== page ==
Sure enough, this tightened up the bass. But what surprised me was that the whole frequency range tightened up too, from top to bottom. The whole sound was more focussed and detailed, instruments were clearer and cleaner. A significant improvement.

But the biggest improvement came when I mounted the 401 in a high mass birch plinth. I had a theory that as I have a concrete floor and the plinth was coupled to the concrete with spikes and ball bearings that the plinth mass would be fairly irrelevant. How wrong I was. With the big plinth the sound improvement was dramatic. Instruments sounded incredibly realistic, and ones I had never heard before appeared from nowhere. Yes, the plinth was instrumental in this, but the arm (and the 103!) was good enough to resolve the detail. This combination is by far the best I have used.

Improvements

The first thing I must do is repeatedly treat the arm with some finishing oil. This fills the pores in the wood with the finishing oil and damps resonances which apparently improves the performance of the arm.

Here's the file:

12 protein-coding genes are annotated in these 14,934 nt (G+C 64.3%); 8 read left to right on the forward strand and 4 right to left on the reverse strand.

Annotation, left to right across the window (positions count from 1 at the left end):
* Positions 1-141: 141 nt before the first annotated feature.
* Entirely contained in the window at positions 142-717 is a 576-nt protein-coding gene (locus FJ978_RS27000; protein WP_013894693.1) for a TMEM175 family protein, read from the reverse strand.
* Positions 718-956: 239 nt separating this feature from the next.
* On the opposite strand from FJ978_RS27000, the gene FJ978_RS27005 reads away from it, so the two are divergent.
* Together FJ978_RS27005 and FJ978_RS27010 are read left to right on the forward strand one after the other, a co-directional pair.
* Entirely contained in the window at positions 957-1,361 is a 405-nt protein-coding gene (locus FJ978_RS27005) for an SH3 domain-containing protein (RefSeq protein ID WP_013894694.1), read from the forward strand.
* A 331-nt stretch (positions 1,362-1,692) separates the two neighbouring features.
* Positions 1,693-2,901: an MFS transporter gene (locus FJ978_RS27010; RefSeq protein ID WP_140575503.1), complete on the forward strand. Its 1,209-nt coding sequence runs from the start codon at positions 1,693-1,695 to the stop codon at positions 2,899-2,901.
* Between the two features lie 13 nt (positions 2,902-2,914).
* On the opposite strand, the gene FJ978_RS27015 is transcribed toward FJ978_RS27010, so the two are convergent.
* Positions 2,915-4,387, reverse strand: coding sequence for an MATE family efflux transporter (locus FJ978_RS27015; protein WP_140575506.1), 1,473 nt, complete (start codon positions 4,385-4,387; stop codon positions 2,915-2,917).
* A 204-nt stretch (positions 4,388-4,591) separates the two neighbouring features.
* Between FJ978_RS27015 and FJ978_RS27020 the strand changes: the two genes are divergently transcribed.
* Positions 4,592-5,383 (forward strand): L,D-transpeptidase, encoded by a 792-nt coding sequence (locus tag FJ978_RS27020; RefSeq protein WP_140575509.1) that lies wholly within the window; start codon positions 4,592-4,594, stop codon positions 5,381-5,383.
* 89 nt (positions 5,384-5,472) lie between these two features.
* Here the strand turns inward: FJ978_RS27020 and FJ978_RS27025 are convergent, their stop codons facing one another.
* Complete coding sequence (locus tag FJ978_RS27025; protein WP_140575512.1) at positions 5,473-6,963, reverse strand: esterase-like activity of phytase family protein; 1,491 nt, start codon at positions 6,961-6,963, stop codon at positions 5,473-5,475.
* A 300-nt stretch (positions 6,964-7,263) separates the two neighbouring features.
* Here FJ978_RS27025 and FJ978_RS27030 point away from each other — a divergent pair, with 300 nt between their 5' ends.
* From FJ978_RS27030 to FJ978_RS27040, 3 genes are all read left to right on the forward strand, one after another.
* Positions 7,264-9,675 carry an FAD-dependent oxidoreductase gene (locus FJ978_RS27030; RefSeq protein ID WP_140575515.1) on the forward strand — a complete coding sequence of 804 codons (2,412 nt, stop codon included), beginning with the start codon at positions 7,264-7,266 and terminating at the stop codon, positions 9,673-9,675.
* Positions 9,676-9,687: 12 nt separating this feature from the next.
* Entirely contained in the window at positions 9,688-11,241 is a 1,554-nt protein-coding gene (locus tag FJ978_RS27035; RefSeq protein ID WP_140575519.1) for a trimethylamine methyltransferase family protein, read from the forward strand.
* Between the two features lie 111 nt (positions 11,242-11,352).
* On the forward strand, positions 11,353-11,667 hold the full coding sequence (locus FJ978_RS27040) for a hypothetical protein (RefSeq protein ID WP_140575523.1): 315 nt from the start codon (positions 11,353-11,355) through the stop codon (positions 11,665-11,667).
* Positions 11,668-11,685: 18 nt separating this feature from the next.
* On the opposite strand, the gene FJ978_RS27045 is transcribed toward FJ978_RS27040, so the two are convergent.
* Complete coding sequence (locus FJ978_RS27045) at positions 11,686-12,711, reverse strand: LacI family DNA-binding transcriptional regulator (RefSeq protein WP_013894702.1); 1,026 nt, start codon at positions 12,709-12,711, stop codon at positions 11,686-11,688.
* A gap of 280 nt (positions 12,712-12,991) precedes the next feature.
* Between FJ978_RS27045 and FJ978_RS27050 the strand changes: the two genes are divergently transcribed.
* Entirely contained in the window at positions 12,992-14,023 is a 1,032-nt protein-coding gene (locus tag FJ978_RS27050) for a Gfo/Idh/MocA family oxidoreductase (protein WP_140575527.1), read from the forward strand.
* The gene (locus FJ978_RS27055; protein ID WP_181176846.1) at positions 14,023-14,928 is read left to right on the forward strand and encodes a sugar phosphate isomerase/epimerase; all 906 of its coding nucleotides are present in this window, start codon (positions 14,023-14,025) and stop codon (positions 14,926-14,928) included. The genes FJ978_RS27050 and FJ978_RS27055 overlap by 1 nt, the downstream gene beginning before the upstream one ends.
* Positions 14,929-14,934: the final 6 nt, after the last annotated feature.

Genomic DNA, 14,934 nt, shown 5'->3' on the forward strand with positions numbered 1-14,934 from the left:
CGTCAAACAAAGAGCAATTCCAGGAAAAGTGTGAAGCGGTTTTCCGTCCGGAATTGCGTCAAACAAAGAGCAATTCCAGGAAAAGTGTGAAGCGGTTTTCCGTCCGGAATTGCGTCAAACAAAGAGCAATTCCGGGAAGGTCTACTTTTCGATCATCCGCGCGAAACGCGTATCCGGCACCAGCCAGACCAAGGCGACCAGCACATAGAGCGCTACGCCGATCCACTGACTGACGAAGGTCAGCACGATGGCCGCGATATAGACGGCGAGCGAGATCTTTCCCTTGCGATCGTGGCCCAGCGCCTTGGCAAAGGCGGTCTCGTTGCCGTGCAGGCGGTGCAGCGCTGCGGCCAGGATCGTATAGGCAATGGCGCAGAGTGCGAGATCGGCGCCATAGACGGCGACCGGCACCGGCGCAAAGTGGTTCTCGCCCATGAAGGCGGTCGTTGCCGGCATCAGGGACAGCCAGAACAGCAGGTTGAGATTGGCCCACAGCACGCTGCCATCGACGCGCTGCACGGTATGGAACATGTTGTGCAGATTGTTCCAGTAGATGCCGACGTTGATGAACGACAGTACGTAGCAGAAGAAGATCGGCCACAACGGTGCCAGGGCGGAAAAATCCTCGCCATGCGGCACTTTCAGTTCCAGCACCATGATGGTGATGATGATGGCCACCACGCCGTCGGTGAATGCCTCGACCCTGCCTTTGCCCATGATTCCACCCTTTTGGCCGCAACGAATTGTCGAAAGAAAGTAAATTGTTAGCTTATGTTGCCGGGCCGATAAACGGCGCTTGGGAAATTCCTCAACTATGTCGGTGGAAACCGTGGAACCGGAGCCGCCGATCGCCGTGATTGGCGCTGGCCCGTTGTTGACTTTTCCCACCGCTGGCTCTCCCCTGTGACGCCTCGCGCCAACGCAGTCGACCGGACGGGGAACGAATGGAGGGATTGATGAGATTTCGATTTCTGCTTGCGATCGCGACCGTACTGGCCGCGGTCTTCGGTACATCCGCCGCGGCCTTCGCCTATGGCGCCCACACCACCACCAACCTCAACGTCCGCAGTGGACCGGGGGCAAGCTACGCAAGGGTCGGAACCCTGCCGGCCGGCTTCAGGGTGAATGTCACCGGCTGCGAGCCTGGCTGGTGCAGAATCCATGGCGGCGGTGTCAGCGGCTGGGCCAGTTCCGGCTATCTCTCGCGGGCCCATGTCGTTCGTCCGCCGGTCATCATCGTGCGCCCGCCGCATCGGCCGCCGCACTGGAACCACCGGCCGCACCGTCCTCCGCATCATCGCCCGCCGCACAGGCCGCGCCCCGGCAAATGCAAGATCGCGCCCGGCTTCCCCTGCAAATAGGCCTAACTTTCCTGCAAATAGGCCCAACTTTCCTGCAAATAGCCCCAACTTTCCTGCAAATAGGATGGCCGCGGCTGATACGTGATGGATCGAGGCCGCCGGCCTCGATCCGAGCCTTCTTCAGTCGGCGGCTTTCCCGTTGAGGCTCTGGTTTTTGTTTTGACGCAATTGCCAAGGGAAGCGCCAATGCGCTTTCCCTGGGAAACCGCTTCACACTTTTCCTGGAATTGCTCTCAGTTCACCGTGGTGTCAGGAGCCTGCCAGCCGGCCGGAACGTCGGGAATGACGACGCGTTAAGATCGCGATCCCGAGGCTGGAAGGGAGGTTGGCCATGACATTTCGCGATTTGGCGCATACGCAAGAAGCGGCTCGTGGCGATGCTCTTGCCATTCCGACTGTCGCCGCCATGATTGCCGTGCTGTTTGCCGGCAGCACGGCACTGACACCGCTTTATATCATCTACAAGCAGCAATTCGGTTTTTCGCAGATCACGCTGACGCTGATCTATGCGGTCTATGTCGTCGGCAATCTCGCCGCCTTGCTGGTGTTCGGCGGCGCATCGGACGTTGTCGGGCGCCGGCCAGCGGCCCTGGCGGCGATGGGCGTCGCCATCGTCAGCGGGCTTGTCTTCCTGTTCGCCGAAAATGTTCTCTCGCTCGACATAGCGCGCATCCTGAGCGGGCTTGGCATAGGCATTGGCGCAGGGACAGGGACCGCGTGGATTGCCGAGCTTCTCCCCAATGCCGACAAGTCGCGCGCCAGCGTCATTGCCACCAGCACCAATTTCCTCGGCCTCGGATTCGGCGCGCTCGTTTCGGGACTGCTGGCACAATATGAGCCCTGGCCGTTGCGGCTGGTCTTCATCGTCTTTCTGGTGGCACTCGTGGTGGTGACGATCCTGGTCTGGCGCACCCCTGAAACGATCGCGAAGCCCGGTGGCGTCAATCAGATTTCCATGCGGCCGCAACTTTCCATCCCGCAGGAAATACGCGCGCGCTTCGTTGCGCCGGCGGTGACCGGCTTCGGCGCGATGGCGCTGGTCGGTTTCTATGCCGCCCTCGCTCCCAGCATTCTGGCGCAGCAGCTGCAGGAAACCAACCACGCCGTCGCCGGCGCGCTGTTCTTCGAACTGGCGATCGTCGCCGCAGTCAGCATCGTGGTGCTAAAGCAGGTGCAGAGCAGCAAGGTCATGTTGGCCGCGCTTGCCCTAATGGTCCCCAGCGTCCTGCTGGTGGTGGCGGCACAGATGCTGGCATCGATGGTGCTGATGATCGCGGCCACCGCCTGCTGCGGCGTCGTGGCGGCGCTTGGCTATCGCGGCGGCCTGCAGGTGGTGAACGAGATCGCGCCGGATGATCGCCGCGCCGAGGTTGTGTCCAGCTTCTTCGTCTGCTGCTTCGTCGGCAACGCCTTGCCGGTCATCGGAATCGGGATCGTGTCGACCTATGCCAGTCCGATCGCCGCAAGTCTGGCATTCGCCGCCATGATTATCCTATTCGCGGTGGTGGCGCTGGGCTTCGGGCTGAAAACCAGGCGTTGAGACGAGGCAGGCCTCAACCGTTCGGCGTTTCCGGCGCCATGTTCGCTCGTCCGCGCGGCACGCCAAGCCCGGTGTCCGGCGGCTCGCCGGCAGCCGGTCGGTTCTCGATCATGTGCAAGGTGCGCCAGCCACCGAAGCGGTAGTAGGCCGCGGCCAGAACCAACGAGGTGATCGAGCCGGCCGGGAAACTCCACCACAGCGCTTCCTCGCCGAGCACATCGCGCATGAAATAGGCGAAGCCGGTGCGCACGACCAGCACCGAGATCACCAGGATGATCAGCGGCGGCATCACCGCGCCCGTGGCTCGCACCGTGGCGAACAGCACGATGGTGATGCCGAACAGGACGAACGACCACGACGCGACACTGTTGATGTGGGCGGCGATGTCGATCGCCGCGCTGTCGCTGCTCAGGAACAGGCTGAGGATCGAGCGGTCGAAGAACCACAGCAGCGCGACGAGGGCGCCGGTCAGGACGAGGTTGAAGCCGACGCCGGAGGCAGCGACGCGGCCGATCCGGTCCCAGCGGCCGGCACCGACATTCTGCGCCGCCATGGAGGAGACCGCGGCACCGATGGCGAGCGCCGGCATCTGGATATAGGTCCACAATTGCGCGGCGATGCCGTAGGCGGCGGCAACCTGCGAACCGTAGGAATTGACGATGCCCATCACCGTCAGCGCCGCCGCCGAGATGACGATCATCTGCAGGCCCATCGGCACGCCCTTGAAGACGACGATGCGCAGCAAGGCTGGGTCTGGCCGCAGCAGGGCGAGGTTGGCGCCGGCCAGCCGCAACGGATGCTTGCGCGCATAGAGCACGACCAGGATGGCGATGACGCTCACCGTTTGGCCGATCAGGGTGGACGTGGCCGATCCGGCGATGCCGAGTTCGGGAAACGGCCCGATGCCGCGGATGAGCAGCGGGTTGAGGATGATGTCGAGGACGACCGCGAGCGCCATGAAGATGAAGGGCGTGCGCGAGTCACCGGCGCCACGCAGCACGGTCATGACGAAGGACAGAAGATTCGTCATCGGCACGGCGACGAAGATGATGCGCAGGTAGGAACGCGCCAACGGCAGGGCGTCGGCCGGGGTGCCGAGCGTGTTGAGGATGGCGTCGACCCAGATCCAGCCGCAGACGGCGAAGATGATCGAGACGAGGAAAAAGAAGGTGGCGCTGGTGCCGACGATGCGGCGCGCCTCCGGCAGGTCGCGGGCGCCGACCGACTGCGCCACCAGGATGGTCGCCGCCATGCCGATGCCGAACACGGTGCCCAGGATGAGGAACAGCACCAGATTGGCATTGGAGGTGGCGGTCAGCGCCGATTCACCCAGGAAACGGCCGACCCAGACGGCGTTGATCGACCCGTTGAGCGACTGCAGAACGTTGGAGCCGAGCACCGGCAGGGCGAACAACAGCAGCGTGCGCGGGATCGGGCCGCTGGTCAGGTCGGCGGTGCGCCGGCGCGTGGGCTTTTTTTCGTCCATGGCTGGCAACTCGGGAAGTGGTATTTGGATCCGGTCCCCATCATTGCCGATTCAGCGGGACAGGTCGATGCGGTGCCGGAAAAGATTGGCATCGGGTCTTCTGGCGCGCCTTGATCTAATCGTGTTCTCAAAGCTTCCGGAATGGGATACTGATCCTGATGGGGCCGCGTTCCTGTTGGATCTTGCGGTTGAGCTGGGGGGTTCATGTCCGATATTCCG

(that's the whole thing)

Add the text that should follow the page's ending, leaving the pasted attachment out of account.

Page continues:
If I was constructing the arm again then I would make a few amendments. First of all I would "measure twice and cut once" when I was cutting the headshell, then I wouldn’t remove more material in the wand than I had intended! This should make the headshell more rigid.

The second mod would be to the pivot. I don’t have facilities to fabricate anything fancy in metal so anything I use would have to be available ready-to-go. I think I would try synthetic sapphires with a stainless steel vee point jewel pivot.

The third mod would be a closer look at the geometry of the arm, and possibly use something a little more tailored.

Finally, and more of a cosmetic issue, I would cut a rebate on the underside of the arm so the wires could be glued and would be hidden. With the vta of the arm set low to suit the 103 the bottom of the arm very nearly fouls the record so there's not too much margin here.

But whether I will build another arm like this is unlikely as I'm tempted by a DIY Schroeder type arm. Reputedly better than the "stick" type arm...

The write-up for the stick first appeared on Steve Cresswell's excellent website.